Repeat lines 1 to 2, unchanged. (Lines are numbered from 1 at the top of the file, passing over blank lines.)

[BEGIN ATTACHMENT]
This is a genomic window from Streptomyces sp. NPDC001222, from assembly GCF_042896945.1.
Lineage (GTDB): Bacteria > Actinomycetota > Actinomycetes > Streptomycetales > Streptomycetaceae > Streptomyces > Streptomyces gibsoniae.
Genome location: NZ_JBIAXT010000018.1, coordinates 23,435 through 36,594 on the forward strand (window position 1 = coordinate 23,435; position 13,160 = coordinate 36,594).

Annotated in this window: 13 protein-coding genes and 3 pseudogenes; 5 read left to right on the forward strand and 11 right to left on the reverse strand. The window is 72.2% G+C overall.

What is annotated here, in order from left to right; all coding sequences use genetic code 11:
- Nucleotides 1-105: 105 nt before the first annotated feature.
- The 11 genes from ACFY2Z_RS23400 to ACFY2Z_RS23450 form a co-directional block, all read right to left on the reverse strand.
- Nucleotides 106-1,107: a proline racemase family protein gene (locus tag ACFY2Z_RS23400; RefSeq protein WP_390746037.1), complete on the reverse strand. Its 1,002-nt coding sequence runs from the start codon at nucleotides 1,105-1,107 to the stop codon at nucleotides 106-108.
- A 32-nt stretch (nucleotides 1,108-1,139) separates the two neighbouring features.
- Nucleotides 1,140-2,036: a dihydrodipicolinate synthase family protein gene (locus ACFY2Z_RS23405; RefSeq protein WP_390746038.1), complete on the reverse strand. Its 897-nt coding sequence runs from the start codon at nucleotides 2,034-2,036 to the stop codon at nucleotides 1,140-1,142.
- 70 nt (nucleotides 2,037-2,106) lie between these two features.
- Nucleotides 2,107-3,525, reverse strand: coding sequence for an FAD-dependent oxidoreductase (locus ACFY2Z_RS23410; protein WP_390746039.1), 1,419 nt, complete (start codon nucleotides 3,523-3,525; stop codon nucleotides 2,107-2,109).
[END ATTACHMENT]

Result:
This is a genomic window from Streptomyces sp. NPDC001222, from assembly GCF_042896945.1.
Lineage (GTDB): Bacteria > Actinomycetota > Actinomycetes > Streptomycetales > Streptomycetaceae > Streptomyces > Streptomyces gibsoniae.